Trio of senators visit Afghanistan, Iraq
CONCORD, N.H. (AP) — U.S. Sen. Jeanne Shaheen said Monday that based on what she heard during a trip to Afghanistan, she’s encouraged that female leaders there are pushing hard for peace.
The New Hampshire senator talked to reporters by phone from Iraq after she and two fellow Democratic senators spent two days in Afghanistan. During their trip, they met with Afghan President Ashraf Ghani, Chief Executive Abdullah Abdullah, U.S. military officials and prominent Afghan women, including an award-winning film producer and director and the chairwoman of the Afghan Women’s Network.
Shaheen, the first woman to serve as both a governor and U.S. senator, said she’s particularly encouraged by how active women have been in planning demonstrations ahead of peace talks with representatives of the Taliban.
“There’s a significant presence of women who are going to be part of that demonstration,” she said. “Women have led dozens of events around the country, urging peace. So it was encouraging to me to hear that women were being so engaged in the peace process, particularly in Kandahar, which has been the home of the Taliban.”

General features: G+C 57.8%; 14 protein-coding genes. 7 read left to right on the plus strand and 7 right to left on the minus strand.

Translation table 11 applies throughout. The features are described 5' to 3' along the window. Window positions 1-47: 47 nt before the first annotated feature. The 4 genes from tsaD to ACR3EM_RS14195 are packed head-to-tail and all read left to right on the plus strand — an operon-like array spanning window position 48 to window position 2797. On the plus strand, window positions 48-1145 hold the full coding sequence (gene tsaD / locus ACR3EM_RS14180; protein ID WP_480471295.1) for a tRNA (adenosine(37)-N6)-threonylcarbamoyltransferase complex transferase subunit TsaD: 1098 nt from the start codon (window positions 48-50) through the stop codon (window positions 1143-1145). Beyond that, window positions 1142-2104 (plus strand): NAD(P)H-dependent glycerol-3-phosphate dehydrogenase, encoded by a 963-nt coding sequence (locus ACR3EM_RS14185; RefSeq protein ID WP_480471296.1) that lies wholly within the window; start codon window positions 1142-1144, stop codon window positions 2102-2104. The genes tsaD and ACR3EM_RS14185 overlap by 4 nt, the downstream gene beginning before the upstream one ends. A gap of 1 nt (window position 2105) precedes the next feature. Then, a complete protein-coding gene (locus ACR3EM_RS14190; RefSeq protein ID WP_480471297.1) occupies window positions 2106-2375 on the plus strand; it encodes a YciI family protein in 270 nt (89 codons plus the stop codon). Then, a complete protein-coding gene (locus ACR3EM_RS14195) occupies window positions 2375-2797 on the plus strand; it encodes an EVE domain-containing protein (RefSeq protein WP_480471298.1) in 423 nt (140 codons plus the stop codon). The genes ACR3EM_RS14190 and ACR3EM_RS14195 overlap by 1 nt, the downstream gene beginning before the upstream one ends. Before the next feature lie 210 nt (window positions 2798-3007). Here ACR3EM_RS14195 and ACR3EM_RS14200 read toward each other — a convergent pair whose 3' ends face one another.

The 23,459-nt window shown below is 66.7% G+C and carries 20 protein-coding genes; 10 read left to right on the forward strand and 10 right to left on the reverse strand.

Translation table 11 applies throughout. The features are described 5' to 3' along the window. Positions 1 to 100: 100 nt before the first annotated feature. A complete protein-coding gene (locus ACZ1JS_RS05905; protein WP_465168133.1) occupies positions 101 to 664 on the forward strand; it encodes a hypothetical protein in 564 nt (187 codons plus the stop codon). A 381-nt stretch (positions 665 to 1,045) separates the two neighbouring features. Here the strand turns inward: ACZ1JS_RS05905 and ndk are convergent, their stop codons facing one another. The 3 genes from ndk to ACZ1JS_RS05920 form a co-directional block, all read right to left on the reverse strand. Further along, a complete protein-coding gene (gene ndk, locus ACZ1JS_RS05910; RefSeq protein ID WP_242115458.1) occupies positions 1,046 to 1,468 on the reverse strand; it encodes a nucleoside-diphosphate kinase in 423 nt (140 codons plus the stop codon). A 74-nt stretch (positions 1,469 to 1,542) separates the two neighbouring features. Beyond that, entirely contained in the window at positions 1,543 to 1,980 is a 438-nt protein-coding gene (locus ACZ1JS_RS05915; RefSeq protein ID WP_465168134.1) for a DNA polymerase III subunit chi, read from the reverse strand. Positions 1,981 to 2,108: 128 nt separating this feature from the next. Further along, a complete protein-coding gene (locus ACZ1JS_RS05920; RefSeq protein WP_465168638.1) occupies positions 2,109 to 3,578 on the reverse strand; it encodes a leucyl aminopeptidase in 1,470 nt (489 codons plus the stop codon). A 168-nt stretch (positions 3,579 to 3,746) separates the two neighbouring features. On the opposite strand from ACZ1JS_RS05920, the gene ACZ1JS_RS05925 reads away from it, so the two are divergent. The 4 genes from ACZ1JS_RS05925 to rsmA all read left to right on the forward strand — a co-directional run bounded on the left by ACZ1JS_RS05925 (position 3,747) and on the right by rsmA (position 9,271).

The Afghan government said last week that talks with the Taliban will take place Friday, in Doha, the capital of Qatar. The meeting is seen as a significant step toward finding an end to Afghanistan’s protracted war and the withdrawal of U.S. troops. Afghan government representatives are participating in talks as part of a larger group of prominent Afghans. The Taliban say they will speak with the government representatives but recognize them only as “ordinary” Afghans.
The other members of the trip were Sens. Jack Reed of Rhode Island and Doug Jones of Alabama. All three are members of Senate Foreign Relations and Armed Services Committees. Shaheen, who last traveled to Afghanistan several years ago, said she was surprised at the high level of interest in peace.
“When I met with the women leaders, they talked about what they were hearing. They wanted to see a cease fire, they wanted the fighting to end, they wanted to make sure that women continue to have rights. They also wanted to make sure that women have not just the constitutional rights, but the ability to feed their families and to make sure they weren’t losing loved ones, children or husbands in the conflict,” she said. “To hear the amount of peace activity that was going on in the country was surprising to me.”